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October 17, 1961 - Image 3

Resource type:
The Michigan Daily, 1961-10-17

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ussian Party Gathers;
hrushchev To State

Plans To Outdo


Free Services
To Invrease
Chou En Lai Draws
Diplomnats' Attention
MOSCOW (a) - With slogans
calling for friendship with the
West, the Soviet Communist Par-
ty assembles today to endorse a
anew program designed to make the
Soviet Union the greatest power
on .earth.'
Premier Nikita Khrushchev will
open the 22nd Congress of the
party With a speech presenting the
program, which represents his
blueprint ,for beating capitalism
by 1980.''
Khrushchev's plan foresees great
strides in industrial and agricul-
tural production, and a better life
for the Russian people, with more
food and clothing and, more free
The session is expected to last
about 10 days and has brought
top-ranking Communists from all.
over the -world to Moscow. .
Premier Chou En-Lai represents
Red China and is the main focus
of diplomatic attention. Khrush-
chev himself met Chou at the air-
port, the only delegate so far he
has turned out to greet.
Many diplomats believe Chou
will try to get his Rlussian allies
to tone down those sections of
the program calling for peaceful
coexistence and for supportof all
independence movements, whether
they are Communist or not.
Only members of the Soviet
Communist Party have a vote,
however, and it is doubtful wheth-
er Chou will influence them.
Delegations from non-Commu-
nist countries are on hand from
Western -Europe, the U n I t e d
States, Cuba and various parts of
4.frica, Asia and Latin America.
Baile Offers
school Aid Bill
$y The Associated Press
WASHINGTON - A new ap-
proach to federal aid to education
designed to- lessen the emotional
impact and clear the way for con-
gressional action next year was
proposed yesterday.
The plan, offered by Rep. Cleve-
land M. Bailey (D-W Va), a sen-
ior member of the House Educa-
tion and Labor Committee, would
grant each state a sum equal to
two per cent of its expenditures
on public education. The funds
would be distributed by the state
as local school authorities decide.
Bailey said .his plan would
eliminate the controversial issues
of local vs. Federal contoiol and
public vs. private school aid.
Bailey would also give poorer
states a bonus payment based on
the percentage , their per capita
income falls below the national

Ballis Labels Congress
Premier's 'Rubberstamp'
Theoretically a plenary body of the Communist Party, the 22nd
Congress of the Communist Party will be the rubber stamp for
Premier Nikita S. Khrushchev's policies, Prof. William Ballis of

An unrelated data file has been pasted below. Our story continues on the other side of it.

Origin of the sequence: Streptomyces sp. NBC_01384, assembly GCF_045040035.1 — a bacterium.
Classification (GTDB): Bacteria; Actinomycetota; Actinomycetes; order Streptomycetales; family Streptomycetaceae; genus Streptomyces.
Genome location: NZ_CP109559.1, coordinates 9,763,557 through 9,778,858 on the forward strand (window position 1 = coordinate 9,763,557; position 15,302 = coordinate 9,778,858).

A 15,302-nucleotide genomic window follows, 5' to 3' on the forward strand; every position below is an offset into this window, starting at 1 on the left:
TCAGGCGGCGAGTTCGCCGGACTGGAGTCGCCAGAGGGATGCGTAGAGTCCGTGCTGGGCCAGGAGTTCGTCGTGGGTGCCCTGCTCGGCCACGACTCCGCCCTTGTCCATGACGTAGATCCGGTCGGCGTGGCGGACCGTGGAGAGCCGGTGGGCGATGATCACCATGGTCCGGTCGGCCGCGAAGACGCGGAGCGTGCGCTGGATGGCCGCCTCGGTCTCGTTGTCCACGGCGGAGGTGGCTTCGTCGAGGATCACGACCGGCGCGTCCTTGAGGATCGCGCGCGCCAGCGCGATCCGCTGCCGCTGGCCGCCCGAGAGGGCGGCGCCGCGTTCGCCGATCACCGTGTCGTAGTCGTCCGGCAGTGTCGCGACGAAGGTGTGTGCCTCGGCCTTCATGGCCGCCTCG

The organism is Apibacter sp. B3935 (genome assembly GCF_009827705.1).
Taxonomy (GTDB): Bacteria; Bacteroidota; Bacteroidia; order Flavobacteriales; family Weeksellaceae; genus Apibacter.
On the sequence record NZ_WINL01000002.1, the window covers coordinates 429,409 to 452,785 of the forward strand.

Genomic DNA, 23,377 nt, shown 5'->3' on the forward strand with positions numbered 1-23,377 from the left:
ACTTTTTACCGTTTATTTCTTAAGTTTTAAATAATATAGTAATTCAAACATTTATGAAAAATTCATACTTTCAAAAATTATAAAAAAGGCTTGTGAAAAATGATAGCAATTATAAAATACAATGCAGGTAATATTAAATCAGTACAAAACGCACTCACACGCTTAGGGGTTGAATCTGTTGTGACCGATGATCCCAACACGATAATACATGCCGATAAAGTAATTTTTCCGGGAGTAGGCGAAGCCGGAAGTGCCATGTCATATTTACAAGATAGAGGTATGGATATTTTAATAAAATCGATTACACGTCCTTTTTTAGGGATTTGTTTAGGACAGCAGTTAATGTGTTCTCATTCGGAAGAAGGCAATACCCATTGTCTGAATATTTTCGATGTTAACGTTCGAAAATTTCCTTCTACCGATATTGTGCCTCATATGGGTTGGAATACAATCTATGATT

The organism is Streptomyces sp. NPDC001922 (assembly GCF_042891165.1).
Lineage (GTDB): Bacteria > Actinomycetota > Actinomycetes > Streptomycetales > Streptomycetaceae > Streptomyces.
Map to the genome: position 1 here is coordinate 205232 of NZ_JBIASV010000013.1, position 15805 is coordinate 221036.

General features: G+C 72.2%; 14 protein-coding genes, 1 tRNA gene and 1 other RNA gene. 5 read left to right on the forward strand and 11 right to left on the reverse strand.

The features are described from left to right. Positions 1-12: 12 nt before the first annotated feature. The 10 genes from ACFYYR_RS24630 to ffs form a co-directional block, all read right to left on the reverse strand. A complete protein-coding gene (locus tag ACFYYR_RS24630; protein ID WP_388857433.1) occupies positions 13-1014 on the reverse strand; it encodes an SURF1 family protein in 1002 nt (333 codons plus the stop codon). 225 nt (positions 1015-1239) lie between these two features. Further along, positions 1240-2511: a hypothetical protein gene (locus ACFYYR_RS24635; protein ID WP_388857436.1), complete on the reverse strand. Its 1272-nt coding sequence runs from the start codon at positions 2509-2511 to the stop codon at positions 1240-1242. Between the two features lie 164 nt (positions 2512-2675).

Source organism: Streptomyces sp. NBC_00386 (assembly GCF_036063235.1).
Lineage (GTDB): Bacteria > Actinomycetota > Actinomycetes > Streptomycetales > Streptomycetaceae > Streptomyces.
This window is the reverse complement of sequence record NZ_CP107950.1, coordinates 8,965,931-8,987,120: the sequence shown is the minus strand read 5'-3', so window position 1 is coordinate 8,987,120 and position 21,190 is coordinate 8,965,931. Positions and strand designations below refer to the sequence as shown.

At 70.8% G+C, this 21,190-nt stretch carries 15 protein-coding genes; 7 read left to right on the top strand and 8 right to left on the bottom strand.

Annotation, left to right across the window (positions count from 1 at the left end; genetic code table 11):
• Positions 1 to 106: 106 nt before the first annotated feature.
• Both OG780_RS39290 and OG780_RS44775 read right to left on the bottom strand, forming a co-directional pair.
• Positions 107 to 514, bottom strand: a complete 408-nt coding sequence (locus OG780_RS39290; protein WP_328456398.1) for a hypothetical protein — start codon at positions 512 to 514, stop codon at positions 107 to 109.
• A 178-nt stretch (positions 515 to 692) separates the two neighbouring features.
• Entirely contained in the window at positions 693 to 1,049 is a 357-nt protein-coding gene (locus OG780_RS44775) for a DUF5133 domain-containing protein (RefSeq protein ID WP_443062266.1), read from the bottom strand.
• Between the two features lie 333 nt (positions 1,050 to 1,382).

the political science department said last night.
The Congress-which begins in Moscow today-"represents the
dual program of the Communist block-the extension of Communism
throughout the world along with the policy of peaceful coexistence,"
Prof. Balis said. He claimed, however; that these two programs are
inconsistent in the long run. al--
though they serve the purpose of
the Communists in the short run. atlons Study
The Congress "demonstrates theT r
unity of the _Communist world. o l T le
Since it is held in Russia it does V 01'-''
not express diversity in the Com-
munist block." C (O
He said the Party Congresses
are of great value to Western WASHINGTON (-) - Delegates
Kremlinologists because "they from 19r nations met here yester-
give very interestingrstatements as day to pan ways for the free world
to the future course' of Soviet a opa asfrtefe ol
policy." to meet the challenge of Russia's
The Congress may also decide rapid expansion of education and
upon, an outline of the Soviet scientific'research.
position on the German and Ber- The weeklong conference is de-
lin issues. Although there, have signed to study means of expand-
been splits in the past between ing education both within the na-
the Soviet and Chinese Com- tions of the Organization for Eco-
munists no dispute is forseen on nomic Cooperation and Develop-
these important issues. The Com- ment and the developing nations
munist Chinese highly approve the of Asia, Africa and Latin America.
toughest elements in Khrushbhev's Secretary of State Dean Rusk
stand on Berlin and Germany. as.... n n . .i ,f

World News
By The Associated Press
CAIRO-President Gamal Nas-
ser in a nationwide radio address
last night blamed the Syrian revolt
on the same forces that launched
the 4'56 Suez invasion and said he
would continue to press forward
with his revolution.
change of United Nations and
Katanga prisoners under a new
cease-fire .failed to come off yes-
terday and tension rose once more
in the Katanga capital.
ANKARA, Turkey-Unofficial re-
turns yesterday showed two major
parties running almost neck and
neck for control, of parliament in
the. general election intended to
produce a civilian government to
succeed Turkey's military junta.
NEW YORK -Declining valves
in the Big Three motors, tobaccos
and steels featured a failing mar-
ket Monday. Trading was the
lightest in about two weeks.
The closing Dow-Jones averages
saw 65 stocks down .45 at 142.70.
* * *
LONDON-George Brown, dep-
uty leader of the opposition Labor
party, asserted yesterday recent
Rhine army exercises prove Brit-
ian's defense policy has broken
down in ruins.







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